A BBQ fork sooner or later is going to be on your shopping list. Once you’ve burnt your fingers a few times using a standard fork or even a carving fork you’ll come realise that there must be a better way to turn over the food that’s cooking on your grill.
If you know what you want and just want to get your item, go here for some ideas for buying a BBQ fork.
Having mentioned turning over food I’m going to contradict myself with regards to turning food on the grill, don’t use your barbecue fork unless you have nothing else. There are a number of reasons why:
Stabbing the likes of burgers and fish with a BBQ fork tends to break them apart and you end up with little pieces on the grill, that is, unless they slip between the grill bars and end up on the charcoal. A much better option for fish is to use a BBQ fish basket, saying that you can even use it for your burgers.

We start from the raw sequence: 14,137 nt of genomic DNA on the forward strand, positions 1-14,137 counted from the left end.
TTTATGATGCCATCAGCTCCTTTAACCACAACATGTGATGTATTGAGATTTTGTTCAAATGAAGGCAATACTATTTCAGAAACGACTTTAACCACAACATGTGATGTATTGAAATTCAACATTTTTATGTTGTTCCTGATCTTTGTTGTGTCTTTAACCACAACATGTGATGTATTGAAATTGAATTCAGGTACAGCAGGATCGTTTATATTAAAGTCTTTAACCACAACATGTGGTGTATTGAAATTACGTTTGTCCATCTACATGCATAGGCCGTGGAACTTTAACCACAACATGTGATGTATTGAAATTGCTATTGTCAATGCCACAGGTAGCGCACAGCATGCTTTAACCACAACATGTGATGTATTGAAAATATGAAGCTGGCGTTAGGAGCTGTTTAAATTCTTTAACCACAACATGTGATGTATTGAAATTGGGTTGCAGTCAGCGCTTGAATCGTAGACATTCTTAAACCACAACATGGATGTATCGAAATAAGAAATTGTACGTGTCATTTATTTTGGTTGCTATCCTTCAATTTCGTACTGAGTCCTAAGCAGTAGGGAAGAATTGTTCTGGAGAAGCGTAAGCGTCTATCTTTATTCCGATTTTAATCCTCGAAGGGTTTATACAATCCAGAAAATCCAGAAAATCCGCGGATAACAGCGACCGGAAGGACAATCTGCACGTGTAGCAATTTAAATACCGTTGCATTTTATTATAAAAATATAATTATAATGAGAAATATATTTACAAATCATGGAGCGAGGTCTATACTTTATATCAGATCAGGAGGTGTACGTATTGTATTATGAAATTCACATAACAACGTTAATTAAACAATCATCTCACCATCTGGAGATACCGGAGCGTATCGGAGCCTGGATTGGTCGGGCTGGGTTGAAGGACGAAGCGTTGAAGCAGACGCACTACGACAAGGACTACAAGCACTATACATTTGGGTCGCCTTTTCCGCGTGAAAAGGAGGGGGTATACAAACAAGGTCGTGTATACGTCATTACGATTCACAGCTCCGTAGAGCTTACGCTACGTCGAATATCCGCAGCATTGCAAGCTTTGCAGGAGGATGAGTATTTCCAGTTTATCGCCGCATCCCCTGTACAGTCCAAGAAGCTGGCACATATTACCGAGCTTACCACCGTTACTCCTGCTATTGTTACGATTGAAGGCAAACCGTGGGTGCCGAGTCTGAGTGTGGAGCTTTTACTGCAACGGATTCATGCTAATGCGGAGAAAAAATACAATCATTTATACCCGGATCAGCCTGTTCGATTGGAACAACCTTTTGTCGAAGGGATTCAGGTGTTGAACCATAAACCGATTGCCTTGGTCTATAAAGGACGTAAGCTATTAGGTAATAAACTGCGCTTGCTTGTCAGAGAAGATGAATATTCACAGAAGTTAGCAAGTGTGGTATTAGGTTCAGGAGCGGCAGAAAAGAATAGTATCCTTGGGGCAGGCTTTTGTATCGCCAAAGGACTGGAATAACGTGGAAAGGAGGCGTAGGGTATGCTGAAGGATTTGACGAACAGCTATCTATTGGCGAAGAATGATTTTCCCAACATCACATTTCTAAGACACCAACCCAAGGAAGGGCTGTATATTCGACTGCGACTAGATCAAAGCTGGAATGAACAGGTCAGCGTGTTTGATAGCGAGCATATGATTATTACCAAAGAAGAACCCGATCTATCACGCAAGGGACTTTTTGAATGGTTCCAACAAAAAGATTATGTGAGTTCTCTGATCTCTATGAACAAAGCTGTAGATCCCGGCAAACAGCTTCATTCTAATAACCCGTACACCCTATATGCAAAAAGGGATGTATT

If you use your fork to turn over pieces of meat you pierce the flesh which results in two things; the juice from the meat escapes which will tend to make the meat dryer, and the juice drips onto the charcoal, or gas flames and causes a flare-up.
Taking all things into consideration a good long handled BBQ fork is an essential piece of kit if used correctly and this is how I use mine.
How many times have you used a long handled BBQ spatula to flip over a burger and it ends up going through the grill bars? So what I do is use the spatula to lift the burger from the grill pinning it in place by gently pressing on top of the burger with the long handled fork. I can then easily turn the burger over. I use the same technique for turning over fish.
Using it to test that meat is cooked through by piercing it with your fork when you think that it’s done, and then press on the meat with the flat of the fork to gently squeeze it. If the juices run clear, then the meat is cooked.
For fish, use the tip of the fork to slightly push a flake of fish at its thickest part to see if it’s cooked through.
Use it with a spatula to turn and move food on your grill.